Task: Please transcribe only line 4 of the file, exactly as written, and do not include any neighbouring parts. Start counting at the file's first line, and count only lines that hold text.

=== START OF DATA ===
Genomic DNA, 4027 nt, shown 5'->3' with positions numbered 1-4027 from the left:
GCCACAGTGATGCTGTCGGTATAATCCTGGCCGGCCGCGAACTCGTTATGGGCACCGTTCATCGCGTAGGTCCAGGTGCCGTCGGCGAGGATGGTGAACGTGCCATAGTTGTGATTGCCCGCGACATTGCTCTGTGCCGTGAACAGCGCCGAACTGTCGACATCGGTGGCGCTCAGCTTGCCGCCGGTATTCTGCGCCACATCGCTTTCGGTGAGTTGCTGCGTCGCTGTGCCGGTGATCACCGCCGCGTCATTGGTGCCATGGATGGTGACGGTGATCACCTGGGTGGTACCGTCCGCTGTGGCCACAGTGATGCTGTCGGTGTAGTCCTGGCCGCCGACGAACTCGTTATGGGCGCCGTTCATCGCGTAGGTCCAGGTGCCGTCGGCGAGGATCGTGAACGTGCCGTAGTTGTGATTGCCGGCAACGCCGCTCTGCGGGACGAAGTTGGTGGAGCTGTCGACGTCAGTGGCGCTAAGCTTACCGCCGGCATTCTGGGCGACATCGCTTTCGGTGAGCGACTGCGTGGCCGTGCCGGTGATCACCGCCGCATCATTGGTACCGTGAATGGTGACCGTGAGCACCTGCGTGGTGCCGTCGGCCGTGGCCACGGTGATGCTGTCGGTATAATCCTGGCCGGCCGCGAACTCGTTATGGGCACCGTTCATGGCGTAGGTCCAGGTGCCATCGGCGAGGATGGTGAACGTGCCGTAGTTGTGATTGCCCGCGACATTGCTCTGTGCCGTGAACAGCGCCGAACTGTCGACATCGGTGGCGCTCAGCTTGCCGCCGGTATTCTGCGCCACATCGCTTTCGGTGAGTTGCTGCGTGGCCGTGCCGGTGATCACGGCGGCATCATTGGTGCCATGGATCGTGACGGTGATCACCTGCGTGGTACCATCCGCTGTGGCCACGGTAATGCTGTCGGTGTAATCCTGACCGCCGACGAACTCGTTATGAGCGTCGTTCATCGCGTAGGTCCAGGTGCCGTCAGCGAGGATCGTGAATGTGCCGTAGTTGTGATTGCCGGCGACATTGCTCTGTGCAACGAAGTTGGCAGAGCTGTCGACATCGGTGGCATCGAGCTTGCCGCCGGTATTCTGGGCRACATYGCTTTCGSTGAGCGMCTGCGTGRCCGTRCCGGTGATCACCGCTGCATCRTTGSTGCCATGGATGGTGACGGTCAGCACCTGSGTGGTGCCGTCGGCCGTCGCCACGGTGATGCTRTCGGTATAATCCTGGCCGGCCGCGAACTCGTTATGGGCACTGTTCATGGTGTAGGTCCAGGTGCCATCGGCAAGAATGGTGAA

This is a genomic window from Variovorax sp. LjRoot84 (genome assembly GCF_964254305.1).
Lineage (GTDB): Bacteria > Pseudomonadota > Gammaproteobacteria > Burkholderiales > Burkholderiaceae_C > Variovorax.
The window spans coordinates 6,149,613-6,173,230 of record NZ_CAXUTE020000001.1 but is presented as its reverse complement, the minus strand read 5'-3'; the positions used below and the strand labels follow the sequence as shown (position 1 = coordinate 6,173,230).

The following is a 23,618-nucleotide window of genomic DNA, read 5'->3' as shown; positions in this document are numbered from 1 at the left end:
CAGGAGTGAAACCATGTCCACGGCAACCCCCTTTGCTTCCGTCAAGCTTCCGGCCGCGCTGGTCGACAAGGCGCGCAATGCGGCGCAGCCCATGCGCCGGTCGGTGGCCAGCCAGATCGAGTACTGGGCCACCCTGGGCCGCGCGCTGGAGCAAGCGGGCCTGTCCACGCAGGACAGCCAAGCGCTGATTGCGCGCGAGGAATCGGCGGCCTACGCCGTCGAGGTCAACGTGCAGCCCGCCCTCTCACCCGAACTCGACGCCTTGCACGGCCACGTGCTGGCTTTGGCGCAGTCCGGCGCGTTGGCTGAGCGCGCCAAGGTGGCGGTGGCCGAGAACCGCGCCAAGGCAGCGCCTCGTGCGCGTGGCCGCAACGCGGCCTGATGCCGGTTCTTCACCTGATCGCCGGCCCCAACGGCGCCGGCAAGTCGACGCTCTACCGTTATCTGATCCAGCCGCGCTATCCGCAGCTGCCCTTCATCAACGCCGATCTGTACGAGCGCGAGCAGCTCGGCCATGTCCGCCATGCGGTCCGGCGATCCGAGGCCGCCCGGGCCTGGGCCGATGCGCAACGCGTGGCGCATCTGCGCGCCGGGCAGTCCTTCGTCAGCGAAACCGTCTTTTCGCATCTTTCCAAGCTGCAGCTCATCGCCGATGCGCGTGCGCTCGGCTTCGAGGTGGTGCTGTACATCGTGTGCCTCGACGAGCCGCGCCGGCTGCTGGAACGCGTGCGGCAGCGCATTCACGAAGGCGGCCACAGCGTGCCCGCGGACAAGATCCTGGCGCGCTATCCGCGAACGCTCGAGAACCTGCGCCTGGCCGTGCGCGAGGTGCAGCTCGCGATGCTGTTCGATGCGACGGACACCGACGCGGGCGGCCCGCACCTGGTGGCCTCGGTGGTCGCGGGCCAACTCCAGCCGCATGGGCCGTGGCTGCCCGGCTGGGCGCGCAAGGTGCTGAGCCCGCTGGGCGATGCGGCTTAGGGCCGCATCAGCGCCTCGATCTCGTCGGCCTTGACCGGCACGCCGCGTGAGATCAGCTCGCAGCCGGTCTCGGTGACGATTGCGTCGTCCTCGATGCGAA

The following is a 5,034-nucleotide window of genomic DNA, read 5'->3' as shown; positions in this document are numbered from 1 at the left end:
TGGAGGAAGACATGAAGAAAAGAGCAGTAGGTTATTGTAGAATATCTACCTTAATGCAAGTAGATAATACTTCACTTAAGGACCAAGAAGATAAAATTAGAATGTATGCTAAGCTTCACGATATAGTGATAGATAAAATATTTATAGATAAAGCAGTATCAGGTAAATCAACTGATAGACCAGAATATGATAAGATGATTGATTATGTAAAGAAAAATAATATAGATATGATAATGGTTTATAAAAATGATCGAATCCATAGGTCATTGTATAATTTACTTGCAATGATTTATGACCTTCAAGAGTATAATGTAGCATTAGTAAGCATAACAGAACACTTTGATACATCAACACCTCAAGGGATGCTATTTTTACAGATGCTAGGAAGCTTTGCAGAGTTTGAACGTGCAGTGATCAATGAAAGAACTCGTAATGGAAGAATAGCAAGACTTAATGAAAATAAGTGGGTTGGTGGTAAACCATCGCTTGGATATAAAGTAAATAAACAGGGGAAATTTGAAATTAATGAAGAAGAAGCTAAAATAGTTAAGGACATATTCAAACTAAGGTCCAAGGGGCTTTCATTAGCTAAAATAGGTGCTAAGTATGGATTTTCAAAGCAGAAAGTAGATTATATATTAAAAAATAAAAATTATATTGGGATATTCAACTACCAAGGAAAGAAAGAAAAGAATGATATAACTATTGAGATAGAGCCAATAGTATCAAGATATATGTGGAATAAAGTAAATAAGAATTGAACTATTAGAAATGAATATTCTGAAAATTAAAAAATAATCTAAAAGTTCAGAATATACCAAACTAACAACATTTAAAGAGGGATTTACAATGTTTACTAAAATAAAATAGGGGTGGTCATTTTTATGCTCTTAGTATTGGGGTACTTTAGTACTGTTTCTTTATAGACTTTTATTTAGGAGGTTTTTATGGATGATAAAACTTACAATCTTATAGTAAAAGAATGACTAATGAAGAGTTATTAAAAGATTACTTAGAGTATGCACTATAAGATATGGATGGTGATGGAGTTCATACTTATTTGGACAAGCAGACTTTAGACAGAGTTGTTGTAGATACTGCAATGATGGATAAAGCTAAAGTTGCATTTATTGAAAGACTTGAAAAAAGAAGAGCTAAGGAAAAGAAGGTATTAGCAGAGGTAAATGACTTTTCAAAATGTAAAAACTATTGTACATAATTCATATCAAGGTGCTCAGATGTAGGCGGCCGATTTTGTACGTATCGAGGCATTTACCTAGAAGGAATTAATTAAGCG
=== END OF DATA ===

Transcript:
Lineage (GTDB): Bacteria > Pseudomonadota > Gammaproteobacteria > Burkholderiales > Burkholderiaceae_C > Variovorax.